ghrelin

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English[edit]

Etymology[edit]

A diagram of the predicted three-dimensional structure of preproghrelin (green and blue) and ghrelin (green)

From g(rowth) h(ormone)-rel(easing peptide) +‎ -in (suffix forming names of chemical compounds), influenced by Proto-Indo-European *gʰreh₁- (to grow):[1] see the December 1999 quotation.

Pronunciation[edit]

Noun[edit]

ghrelin (usually uncountable, plural ghrelins)

  1. (biochemistry) A peptide hormone, secreted in the stomach when empty, that increases appetite and secretion of growth hormone from the pituitary gland. [from 1999]
    • 1999 December 9, M[asayasu] Kojima [et al.], “Ghrelin is a Growth-hormone-releasing Acylated Peptide from Stomach”, in Nature, volume 402, number 6762, DOI:10.1038/45230, PMID 10604470, abstract, page 656:
      We designate the GH-releasing peptide ‘ghrelin’ (ghre is the Proto-Indo-European root of the word ‘grow’).
    • 2006, Masayasu Kojima; Kenji Kangawa, “Ghrelin, an Endogenous Ligand for the Growth Hormone Secretagogue Receptor”, in Fred Nyberg, editor, The Somatotrophic Axis in Brain Function, Burlington, Mass.: Elsevier Academic Press, →ISBN, section III.A (Purification of Ghrelin), figure 2 caption, page 27, column 1:
      Both human and rat ghrelins are 28 amino acid peptides, in which Ser3 is modified by a fatty acid, primarily n-octanoic acid.
    • 2006, Michael F[redric] Roizen; Mehmet C[engiz] Oz; with Ted Spiker, Lisa Oz, and Craig Wynett, You, on a Diet: The Owner’s Manual for Waist Management, New York, N.Y.: Free Press, →ISBN, page 44:
      [W]hen you increase ghrelin levels, you stimulate that growth hormone to kick in, and growth hormone builds you not only up but out as well. Your stomach secretes ghrelin in pulses every half hour, sending subtle chemical impulses to your brain—almost like subliminal biological messages (carrot cake, carrot cake, carrot cake).
    • 2009, Hélène Volkoff; Saraj Unniappan; Scott P. Kelly, “The Endocrine Regulation of Food Intake”, in Nicholas J. Bernier, Glen Van Der Kraak, Anthony P. Farrell, and Colin J. Brauner, editors, Fish Neuroendocrinology (Fish Physiology; 28), London; Amsterdam: Academic Press, →ISBN, section 2 (Endocrine Regulation), page 434:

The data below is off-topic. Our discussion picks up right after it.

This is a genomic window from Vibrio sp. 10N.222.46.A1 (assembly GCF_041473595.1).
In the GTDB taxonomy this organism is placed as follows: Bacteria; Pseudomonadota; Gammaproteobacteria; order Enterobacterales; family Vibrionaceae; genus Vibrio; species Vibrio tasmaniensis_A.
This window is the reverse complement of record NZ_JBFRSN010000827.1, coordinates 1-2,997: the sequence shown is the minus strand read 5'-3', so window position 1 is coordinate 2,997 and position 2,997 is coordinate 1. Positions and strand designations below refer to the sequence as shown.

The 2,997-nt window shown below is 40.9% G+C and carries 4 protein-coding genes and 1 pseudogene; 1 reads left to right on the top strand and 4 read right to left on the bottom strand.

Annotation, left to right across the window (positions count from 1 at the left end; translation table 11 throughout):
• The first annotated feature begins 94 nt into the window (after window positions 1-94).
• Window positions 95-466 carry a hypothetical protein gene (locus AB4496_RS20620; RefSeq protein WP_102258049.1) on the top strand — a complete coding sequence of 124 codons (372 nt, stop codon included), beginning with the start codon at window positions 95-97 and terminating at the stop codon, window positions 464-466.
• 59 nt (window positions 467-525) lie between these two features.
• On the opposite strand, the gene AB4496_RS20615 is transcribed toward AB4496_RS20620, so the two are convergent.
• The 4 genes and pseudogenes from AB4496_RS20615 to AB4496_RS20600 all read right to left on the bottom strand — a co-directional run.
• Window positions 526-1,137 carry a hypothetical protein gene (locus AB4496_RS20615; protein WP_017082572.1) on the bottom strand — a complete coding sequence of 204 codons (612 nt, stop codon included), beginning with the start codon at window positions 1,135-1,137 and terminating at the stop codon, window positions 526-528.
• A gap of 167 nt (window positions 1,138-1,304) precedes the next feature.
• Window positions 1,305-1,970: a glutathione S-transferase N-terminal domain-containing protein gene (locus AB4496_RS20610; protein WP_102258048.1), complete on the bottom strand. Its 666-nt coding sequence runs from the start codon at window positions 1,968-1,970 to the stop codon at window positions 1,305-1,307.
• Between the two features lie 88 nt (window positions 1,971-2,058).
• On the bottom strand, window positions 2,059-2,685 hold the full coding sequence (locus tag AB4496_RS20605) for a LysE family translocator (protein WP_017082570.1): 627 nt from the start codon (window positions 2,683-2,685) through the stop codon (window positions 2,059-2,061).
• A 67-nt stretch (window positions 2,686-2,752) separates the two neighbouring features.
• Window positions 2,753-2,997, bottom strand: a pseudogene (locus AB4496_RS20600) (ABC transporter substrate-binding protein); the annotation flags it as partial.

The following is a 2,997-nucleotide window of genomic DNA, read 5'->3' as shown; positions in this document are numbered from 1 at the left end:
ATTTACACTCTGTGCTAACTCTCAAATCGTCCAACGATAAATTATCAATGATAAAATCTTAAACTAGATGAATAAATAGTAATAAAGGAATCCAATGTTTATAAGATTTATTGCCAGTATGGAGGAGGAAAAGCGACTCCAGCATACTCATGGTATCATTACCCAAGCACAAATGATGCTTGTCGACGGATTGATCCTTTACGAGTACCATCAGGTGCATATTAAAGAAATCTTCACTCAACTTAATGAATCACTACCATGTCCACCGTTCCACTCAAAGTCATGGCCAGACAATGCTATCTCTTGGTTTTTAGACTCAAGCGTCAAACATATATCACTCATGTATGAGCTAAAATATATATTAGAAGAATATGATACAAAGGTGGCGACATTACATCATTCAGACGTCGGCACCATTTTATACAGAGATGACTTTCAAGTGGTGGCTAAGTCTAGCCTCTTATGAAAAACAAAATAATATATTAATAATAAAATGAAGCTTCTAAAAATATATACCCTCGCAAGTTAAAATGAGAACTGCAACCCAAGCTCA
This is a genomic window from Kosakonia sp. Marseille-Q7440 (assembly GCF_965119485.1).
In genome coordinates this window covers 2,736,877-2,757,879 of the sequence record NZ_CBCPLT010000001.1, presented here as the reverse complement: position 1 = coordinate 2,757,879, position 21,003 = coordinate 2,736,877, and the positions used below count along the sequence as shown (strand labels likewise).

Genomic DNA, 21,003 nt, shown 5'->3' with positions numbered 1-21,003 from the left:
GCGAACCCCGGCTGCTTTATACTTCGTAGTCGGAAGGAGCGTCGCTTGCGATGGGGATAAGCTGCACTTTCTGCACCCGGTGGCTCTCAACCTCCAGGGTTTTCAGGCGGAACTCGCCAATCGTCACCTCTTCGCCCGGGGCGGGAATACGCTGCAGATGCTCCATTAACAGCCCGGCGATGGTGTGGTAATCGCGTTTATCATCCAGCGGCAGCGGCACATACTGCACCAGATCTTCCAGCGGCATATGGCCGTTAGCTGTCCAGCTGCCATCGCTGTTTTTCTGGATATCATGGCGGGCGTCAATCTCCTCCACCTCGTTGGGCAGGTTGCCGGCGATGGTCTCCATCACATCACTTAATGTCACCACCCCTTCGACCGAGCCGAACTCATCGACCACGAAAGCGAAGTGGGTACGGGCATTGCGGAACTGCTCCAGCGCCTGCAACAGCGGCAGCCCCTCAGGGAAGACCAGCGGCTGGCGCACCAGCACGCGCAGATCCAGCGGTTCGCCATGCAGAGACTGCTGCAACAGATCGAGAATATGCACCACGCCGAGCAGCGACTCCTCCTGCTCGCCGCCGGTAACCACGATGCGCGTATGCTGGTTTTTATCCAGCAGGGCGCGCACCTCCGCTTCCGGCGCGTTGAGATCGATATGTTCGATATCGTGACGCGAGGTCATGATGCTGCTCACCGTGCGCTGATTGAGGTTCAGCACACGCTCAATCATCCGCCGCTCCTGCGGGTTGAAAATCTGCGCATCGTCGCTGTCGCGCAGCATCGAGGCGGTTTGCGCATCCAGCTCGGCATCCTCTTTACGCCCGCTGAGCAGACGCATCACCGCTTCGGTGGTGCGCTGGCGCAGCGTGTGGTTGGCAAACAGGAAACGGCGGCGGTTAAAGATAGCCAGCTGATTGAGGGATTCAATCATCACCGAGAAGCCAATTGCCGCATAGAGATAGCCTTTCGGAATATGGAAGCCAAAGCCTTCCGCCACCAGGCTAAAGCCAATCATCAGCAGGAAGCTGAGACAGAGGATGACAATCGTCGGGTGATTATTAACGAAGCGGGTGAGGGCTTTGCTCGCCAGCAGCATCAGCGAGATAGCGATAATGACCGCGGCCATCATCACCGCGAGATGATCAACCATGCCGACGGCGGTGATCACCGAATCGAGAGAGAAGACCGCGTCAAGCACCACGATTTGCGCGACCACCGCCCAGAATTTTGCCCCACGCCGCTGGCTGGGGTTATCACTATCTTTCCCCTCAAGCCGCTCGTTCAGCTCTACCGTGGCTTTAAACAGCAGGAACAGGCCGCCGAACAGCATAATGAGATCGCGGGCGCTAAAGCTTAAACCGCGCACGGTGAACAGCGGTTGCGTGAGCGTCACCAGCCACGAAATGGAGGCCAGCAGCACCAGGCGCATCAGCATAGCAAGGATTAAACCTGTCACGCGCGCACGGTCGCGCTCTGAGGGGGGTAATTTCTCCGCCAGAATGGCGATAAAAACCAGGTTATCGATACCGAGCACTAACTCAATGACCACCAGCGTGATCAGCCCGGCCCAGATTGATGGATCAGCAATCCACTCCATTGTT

Ghrelin is a 28‐amino acid acylated peptide predominantly secreted by the stomach but also by the brain. In mammals, ghrelin stimulates both GH [growth hormone] secretion and appetite, and it is the only GI [gastrointestinal] hormone with confirmed orexigenic properties [].
    • 2011, Palmiero Monteleone, “New Frontiers of Endocrinology in Eating Disorders”, in Roger A. H. Adan and Walter H. Kaye, editors, Behavioral Neurobiology of Eating Disorders (Current Topics in Behavioral Neurosciences; 6), Heidelberg; Dordrecht: Springer-Verlag, DOI:10.1007/978-3-642-15131-6, →ISBN, ISSN 1866-3370, part III (Genetics, Gender and Heritability), page 194:
      Currently, ghrelin is considered as a “hunger hormone” that signals the brain the need to initiate food consumption. [] After food ingestion, plasma levels of ghrelin drastically decrease. Some but not all studies provided the evidence that in the cephalic phase of food ingestion the vagal efferent system promotes ghrelin secretion [].

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References[edit]

  1. ^ Akio Inui [et al.] (March 2004) , “Ghrelin, Appetite, and Gastric Motility: The Emerging Role of the Stomach as an Endocrine Organ”, in The FASEB Journal, volume 18, issue 3, DOI:10.1096/fj.03-0641rev, PMID 15003990, pages 439–456.

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